Amata's Journal: A view from the motorcade
Washington, D.C. — First thing I noticed was how spry and rested the delegation seemed when they got off the plane in Pago. Immediately noticed that Secretary Zinke was wearing an ie faitaga which I attribute to gentle advice by our own Nikolao Pula.
But I give a shout out to the Secretary for following that advice and yet I was not surprised because this is the same man who came into his first day at DOI riding a horse. That ie faitaga gesture of respect was well received by our people. I also was not surprised because Secretary Zinke was a Navy Seal Commander and therefore is quite used to taking bold actions.
Before I give you a view from the motorcade of Secretary Zinke's visit here Thursday, let me clear up a misconception I have seen from various reports and comments: this visit was NOT a refueling stop.
During the 114th Congress, Secretary Zinke was my congressional classmate and seat mate on the House Natural Resources Committee so we had an opportunity to develop a genuine friendship. When I attended his Senate confirmation hearing as secretary, he pledged to me to visit American Samoa as soon as possible.
Last week's visit was fulfillment of that pledge. American Samoa is actually out of the way from his previous stop, Guam, to Honolulu. It very much was his planned destination and was a very long trip. When the delegation arrived from Guam after that long overnight flight, they were ready to go and we were there to greet them.
After introductions in the airport VP lounge, we headed to the motorcade.
Because I have so much access and opportunity to discuss issues with the Secretary and talk to him at least once a week, I stayed in the background as much as possible so that the Governor and our other local leaders would have sufficient time and space to present their concerns to him.
Once we settled into the vehicles, off we went. The schedule called for no stops; however, when we reached LBJ Hospital, Secretary Zinke got out of his car and it was clear that he was moved by what he saw. He did say that he would deal with the hospital, a positive statement.
The motorcade then continued to StarKist, at which point the Secretary stopped, got out and plunged into the crowds. As a man who was raised in a little town in Montana, he felt at home right away and was moved by the fish cleaners and cannery workers asking him to save their jobs. He talked about the importance of opening the national marine monument.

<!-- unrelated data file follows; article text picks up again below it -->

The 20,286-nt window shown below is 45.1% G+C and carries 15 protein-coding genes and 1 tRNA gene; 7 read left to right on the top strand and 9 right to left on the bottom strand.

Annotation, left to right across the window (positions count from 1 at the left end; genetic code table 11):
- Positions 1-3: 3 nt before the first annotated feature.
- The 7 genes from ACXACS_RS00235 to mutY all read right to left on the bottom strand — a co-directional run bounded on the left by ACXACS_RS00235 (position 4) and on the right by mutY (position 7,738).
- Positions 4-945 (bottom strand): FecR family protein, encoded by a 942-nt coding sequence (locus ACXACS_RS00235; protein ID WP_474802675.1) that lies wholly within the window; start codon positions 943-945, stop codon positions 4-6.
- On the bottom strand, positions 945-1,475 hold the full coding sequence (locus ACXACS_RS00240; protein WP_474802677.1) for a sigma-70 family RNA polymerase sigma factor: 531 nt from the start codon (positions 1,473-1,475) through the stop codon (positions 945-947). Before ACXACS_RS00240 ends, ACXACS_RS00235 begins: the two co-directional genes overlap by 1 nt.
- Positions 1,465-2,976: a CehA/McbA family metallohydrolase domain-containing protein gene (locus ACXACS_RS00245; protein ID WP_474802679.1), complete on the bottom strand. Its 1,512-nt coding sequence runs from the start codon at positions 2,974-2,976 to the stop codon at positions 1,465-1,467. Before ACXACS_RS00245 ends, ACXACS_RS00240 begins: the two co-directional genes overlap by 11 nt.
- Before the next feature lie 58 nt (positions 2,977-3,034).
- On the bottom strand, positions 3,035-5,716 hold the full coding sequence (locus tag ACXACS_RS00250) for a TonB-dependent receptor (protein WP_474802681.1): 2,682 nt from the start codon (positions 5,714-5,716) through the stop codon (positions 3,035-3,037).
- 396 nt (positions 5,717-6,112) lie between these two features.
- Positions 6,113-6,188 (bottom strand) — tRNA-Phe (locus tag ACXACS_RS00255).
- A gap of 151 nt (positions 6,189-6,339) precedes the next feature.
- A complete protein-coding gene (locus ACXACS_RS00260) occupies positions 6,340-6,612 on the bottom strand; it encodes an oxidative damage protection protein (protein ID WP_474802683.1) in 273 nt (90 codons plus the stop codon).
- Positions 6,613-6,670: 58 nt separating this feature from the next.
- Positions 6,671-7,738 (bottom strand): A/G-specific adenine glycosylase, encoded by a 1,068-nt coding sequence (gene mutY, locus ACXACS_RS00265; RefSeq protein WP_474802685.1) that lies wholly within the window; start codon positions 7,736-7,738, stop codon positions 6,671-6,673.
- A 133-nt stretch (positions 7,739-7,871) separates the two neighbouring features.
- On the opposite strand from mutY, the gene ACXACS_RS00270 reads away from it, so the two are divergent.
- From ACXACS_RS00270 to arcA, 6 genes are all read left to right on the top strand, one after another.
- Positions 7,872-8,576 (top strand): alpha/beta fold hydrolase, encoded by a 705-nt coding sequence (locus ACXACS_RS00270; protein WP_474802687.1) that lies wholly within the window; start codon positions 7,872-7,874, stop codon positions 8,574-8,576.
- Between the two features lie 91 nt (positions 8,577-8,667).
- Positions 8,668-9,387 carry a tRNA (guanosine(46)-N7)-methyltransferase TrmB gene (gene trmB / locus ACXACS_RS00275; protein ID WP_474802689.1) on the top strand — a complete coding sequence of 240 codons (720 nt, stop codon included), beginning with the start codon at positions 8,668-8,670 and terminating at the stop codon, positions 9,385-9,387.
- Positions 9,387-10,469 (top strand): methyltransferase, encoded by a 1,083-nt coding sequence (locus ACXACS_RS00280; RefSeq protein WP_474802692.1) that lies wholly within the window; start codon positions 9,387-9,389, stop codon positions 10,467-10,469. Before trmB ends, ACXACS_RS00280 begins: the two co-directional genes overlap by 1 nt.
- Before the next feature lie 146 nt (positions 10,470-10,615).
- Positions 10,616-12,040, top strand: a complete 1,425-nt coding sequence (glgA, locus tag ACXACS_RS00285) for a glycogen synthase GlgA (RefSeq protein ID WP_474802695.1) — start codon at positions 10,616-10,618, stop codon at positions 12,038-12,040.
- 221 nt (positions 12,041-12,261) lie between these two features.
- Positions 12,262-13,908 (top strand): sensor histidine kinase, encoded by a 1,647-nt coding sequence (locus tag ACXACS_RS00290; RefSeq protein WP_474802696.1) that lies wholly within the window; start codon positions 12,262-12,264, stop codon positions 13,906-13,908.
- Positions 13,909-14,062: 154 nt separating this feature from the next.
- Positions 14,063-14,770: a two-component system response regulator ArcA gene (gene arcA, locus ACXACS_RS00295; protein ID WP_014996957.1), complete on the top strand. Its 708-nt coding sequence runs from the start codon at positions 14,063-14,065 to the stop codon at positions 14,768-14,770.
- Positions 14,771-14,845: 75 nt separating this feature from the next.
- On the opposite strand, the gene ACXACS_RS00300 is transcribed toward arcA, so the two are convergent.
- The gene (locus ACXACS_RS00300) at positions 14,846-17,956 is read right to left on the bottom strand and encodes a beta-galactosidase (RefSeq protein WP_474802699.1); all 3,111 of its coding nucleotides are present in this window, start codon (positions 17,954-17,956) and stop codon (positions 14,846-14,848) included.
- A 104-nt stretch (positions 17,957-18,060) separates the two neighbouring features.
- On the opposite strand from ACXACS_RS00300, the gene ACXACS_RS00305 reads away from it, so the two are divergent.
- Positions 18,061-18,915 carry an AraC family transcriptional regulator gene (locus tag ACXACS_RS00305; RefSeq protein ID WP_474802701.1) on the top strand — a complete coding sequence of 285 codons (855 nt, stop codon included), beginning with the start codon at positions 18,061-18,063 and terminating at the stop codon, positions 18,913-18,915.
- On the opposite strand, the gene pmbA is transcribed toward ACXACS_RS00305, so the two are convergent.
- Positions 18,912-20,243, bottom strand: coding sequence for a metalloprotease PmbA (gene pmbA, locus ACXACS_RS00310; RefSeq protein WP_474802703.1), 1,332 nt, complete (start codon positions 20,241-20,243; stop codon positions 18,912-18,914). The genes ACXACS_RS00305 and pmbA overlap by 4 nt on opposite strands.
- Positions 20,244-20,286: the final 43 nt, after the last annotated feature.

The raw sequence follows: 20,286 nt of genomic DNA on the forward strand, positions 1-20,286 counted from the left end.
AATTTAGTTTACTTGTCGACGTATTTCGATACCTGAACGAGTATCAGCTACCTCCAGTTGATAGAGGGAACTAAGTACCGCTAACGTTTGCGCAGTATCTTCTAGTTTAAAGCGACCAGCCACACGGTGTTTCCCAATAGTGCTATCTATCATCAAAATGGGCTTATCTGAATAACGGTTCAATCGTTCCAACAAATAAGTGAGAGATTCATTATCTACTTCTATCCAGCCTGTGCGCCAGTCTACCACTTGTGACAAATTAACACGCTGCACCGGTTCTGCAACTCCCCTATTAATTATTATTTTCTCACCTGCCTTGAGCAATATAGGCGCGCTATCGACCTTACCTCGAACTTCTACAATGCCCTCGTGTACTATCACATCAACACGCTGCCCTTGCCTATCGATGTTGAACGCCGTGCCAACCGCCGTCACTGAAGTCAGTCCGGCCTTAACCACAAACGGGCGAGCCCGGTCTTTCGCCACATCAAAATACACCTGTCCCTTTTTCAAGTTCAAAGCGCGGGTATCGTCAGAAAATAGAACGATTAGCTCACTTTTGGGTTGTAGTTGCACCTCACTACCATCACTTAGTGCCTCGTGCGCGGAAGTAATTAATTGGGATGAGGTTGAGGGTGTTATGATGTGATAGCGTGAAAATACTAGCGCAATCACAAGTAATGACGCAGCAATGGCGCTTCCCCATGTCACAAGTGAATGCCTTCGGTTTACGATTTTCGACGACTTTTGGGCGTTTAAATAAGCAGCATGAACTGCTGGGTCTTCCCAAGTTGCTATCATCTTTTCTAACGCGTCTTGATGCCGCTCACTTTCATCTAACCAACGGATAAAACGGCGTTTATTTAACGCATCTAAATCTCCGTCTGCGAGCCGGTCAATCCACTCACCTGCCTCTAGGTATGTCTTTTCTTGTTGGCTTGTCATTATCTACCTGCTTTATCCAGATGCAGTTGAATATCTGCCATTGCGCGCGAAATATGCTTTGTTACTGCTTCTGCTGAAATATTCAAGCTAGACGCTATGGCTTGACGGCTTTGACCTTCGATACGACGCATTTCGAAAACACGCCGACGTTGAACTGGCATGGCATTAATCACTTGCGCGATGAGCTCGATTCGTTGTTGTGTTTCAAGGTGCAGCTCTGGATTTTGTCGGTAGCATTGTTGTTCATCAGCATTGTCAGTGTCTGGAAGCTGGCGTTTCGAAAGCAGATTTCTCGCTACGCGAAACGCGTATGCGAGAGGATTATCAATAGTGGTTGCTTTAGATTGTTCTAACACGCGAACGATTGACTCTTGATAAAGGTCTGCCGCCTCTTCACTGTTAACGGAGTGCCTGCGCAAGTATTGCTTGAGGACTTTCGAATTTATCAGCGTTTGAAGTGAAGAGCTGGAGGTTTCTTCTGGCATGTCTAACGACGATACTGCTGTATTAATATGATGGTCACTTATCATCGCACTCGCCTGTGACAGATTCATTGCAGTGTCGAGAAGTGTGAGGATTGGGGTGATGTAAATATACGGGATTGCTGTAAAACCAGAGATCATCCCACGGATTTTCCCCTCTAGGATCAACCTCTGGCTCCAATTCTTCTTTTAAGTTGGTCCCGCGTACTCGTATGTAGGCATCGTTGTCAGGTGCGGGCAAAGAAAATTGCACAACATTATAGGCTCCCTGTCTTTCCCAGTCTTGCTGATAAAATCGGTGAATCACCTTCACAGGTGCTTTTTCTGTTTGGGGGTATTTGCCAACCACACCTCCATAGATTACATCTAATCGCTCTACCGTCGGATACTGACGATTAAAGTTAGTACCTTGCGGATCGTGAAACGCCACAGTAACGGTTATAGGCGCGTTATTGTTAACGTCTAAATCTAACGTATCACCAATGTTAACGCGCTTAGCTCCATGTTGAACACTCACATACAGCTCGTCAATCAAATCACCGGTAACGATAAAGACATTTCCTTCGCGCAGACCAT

Upon our return from the cannery, our first full stop was Su'iga'ula Park for the ava ceremony, lunch and traditional entertainment.
The Ava Ceremony was even more special than usual because the Governor through the Secretary of Samoan Affairs, bestowed upon Secretary Zinke the chiefly title of Fofoga o Samoa (Voice of Samoa), a title previously held by the late U.S. Sen. Daniel K. Inouye, a champion for American Samoa.
Since the Secretary was not too steeped in our culture, Nikolao Pula served as his guide, and I'm sure he explained the ritual to the Secretary including the seating protocol and the significance of holding such a high chiefly title.
Lunch was absolutely delicious and the traditional entertainment superb. People asked what the Secretary and I were discussing in this photo taken during the siva. He was telling me that the flight would be leaving on time and would I be ready to go. I replied, "Yes I went through this same drill when I rode back with Vice President Pence aboard Air Force Two.
Just last week our local volunteer firefighters returned from firefighting duties on DOI-controlled land in northern California and were present during the Secretary's arrival here. Zinke was so impressed he even posted a photo of our firefighters on his facebook page and tweeted a message about them as well.
All of this took place at Su'iga'ula Park, the perfect venue for the ava ceremony, lunch and traditional entertainment by our people. Secretary Zinke is a good sport and when it was time for the entertainment, he got up and did the siva with Miss South Pacific/ Miss American Samoa and the crowd loved it.
After lunch, it was almost noon and time to head out to the airport.
I was on the flight as it was important to get back to Washington since the House had come back into session two days before. More importantly, it was the opportunity to have five hours to go over our issues with American Samoa fresh in his mind, just as I did with Vice President Pence who came to American Samoa to dedicate the naming of the VA Clinic after the late Eni F. H. Faleomavaega right after my bill allowing it was signed into federal law by President Trump only weeks after his inauguration.
There is a local saying that when you visit us, you arrive as a stranger, but leave as family. I have no doubt that Secretary Zinke felt this way when he left the territory, thanks to the awesome hospitality and warmth of the Governor, Lt. Governor, President of the Senate, Speaker of the House, Secretary of Samoan Affairs, the cabinet, staff, administration and the workforce and all people of American Samoa.